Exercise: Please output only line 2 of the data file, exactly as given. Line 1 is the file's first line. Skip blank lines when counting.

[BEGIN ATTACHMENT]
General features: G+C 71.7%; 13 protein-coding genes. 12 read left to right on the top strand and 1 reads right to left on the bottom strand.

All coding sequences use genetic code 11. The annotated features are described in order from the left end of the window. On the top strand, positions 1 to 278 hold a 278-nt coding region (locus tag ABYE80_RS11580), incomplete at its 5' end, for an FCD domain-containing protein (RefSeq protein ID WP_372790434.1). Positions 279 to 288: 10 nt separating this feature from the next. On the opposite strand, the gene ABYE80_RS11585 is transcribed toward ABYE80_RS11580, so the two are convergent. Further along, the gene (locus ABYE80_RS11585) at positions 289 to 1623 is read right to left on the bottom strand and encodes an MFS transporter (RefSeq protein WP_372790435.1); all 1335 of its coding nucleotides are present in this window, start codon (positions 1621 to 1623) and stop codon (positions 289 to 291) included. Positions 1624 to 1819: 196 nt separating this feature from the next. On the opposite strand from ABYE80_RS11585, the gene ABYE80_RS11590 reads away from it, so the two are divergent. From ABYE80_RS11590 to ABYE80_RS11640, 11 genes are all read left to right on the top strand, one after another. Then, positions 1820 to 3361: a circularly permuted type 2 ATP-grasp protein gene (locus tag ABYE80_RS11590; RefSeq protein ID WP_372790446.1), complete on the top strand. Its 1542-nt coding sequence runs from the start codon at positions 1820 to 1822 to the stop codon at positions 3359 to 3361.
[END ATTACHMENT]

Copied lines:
All coding sequences use genetic code 11. The annotated features are described in order from the left end of the window. On the top strand, positions 1 to 278 hold a 278-nt coding region (locus tag ABYE80_RS11580), incomplete at its 5' end, for an FCD domain-containing protein (RefSeq protein ID WP_372790434.1). Positions 279 to 288: 10 nt separating this feature from the next. On the opposite strand, the gene ABYE80_RS11585 is transcribed toward ABYE80_RS11580, so the two are convergent. Further along, the gene (locus ABYE80_RS11585) at positions 289 to 1623 is read right to left on the bottom strand and encodes an MFS transporter (RefSeq protein WP_372790435.1); all 1335 of its coding nucleotides are present in this window, start codon (positions 1621 to 1623) and stop codon (positions 289 to 291) included. Positions 1624 to 1819: 196 nt separating this feature from the next. On the opposite strand from ABYE80_RS11585, the gene ABYE80_RS11590 reads away from it, so the two are divergent. From ABYE80_RS11590 to ABYE80_RS11640, 11 genes are all read left to right on the top strand, one after another. Then, positions 1820 to 3361: a circularly permuted type 2 ATP-grasp protein gene (locus tag ABYE80_RS11590; RefSeq protein ID WP_372790446.1), complete on the top strand. Its 1542-nt coding sequence runs from the start codon at positions 1820 to 1822 to the stop codon at positions 3359 to 3361.